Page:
- Meet Your Navy: Rear Admiral Robert C. Nowakowski
- Dr. Krewasky Salter: The African American Experience in WWII
- Dean Reuter, The Hidden Nazi: The Untold Story of America's Deal with the Devil
- David Roll, George Marshall: Defender of the Republic
- Greg Fontenot, Loss and Redemption at St. Vith: The 7th Armored Division in the Battle of the Bulge (American Military Experience)
- David Stahel: Retreat from Moscow
- Donald Miller - Vicksburg: Grant's Campaign That Broke the Confederacy
- Legacy of Rickover Panel
- Larrie Ferreiro, Brothers at Arms: American Independence and the Men of France and Spain Who Saved It
- Allan Millett, The Siege Of Bastogne: The Key To Allied Victory
- See All
William Albracht, Abandoned in Hell: The Fight for Vietnam's Firebase Kate
An unforgettable account of searing combat, sacrifice, and the drive to survive, Abandoned in Hell is a powerful self-portrait of an unsung hero. Albracht's dramatic memoir of leadership, sacrifice, and brutal violence is a potent reminder of heroism during the Vietnam War—too often forgotten today.
In October 1969, Captain William Albracht, the youngest Green Beret captain in Vietnam, took command of a remote hilltop outpost called Fire Base Kate, held by only 27 American soldiers and 150 local militiamen. At dawn the next morning, three North Vietnamese Army regiments—some 6,000 men—crossed the Cambodian border and attacked. Now, 45 years after the harrowing showdown, Albracht tells his story for the first time in Abandoned in Hell: The Fight For Vietnam’s Fire Base Kate.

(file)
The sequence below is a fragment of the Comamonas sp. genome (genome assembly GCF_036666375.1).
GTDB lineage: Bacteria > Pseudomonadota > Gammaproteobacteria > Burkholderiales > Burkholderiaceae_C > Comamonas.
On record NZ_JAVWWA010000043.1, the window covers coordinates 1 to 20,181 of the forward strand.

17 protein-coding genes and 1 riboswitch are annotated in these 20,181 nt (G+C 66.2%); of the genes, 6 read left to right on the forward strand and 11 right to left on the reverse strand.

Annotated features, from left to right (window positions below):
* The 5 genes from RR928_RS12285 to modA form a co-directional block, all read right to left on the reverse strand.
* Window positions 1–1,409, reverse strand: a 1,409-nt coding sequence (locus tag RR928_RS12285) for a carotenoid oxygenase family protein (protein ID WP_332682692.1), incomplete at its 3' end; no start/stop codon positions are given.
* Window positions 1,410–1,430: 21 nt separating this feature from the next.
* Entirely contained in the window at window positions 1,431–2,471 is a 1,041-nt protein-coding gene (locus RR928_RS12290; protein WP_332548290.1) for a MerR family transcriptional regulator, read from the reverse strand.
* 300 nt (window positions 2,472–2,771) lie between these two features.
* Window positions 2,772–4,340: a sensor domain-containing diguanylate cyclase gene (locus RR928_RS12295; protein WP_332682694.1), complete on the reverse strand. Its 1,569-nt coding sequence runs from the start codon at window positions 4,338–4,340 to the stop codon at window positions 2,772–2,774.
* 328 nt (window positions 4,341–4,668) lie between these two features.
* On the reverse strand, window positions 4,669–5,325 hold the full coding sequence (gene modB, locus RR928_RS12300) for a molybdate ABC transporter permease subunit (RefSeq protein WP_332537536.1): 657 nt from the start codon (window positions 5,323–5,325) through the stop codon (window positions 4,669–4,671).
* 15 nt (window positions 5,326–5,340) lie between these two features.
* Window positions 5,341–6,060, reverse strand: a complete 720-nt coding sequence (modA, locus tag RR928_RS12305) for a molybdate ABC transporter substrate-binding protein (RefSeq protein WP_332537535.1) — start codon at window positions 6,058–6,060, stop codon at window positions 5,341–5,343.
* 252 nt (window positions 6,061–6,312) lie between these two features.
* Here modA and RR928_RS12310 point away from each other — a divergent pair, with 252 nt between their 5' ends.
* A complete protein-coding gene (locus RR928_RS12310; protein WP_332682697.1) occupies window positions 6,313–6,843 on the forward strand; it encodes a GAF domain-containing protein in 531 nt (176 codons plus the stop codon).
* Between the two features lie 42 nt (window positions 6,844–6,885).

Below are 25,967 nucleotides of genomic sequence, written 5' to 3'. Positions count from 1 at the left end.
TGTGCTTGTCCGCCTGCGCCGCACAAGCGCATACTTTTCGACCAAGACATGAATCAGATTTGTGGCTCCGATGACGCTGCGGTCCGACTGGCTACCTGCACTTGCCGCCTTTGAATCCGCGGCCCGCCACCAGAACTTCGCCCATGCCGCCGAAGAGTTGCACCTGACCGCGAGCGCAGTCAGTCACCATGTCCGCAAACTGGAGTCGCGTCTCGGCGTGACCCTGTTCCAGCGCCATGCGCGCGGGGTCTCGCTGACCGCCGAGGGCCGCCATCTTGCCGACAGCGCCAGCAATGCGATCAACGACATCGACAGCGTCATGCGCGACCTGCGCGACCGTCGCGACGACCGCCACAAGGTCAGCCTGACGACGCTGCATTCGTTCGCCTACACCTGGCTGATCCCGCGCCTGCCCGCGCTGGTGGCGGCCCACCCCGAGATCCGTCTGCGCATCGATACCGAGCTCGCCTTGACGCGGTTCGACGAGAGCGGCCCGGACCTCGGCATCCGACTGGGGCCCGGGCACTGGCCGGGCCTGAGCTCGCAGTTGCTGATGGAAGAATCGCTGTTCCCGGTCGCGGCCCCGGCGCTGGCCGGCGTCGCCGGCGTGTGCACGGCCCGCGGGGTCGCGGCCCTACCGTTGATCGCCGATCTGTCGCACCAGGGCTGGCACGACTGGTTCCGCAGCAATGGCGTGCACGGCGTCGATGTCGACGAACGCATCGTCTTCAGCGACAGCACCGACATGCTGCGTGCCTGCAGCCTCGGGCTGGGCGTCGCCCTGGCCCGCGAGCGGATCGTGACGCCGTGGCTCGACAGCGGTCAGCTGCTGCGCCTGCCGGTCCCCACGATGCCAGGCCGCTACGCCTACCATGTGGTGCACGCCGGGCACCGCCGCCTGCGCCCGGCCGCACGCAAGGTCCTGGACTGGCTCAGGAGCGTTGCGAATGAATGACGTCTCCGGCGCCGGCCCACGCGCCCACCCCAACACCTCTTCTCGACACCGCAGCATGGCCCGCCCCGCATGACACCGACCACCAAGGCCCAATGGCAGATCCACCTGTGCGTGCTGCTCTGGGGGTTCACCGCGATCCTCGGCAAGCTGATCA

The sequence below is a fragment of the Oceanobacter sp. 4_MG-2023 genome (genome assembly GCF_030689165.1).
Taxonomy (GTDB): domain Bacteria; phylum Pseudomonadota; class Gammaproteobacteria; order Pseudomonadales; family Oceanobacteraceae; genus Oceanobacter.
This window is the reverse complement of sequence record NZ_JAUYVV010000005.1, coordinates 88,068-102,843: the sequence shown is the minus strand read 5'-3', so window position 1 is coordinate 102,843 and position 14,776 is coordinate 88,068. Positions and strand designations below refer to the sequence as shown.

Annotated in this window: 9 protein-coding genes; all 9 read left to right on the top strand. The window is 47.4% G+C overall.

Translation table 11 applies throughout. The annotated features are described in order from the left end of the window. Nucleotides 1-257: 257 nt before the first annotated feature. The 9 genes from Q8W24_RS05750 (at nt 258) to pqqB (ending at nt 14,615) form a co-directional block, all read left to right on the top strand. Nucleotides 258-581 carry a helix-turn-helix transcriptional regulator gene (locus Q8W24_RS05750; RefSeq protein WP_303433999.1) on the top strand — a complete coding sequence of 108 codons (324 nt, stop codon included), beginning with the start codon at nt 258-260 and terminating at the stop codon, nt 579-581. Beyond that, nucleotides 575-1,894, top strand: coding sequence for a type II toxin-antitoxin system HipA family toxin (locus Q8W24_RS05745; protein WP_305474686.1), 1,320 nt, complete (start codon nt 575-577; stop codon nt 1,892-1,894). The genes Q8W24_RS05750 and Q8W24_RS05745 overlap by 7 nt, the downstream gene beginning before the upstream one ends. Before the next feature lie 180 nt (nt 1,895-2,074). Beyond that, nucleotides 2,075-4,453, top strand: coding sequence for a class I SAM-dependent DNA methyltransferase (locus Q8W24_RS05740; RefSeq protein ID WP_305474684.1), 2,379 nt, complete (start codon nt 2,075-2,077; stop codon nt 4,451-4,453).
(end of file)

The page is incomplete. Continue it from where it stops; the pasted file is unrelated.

Outnumbered three dozen to one, Albracht's men held off repeated ground assaults by communist forces. Albracht continually exposed himself to enemy fire to direct air strikes, guide resupply helicopters to safe landings, distribute ammunition and water to his men, and retrieve the dead and rescue the wounded, often shielding men with his own body.
After five days, Kate's defenders were out of ammo and water. Aerial resupply was suicidal, and reinforcements were denied by military commanders who had written off Kate, unwilling to risk further defeat to save their own soldiers. Albracht refused to surrender or die in place. He led his troops, including many wounded, off the hill and on a daring night march through enemy lines.
WILLIAM ALBRACHT is a highly decorated Vietnam veteran and retired Secret Service officer. Over a White House career spanning 25 years, he served on the protection details of four American Presidents and of numerous foreign dignitaries. Following his retirement, Albracht managed Executive Security Operations for the Ford Motor Company before returning to his hometown to open a security consulting business.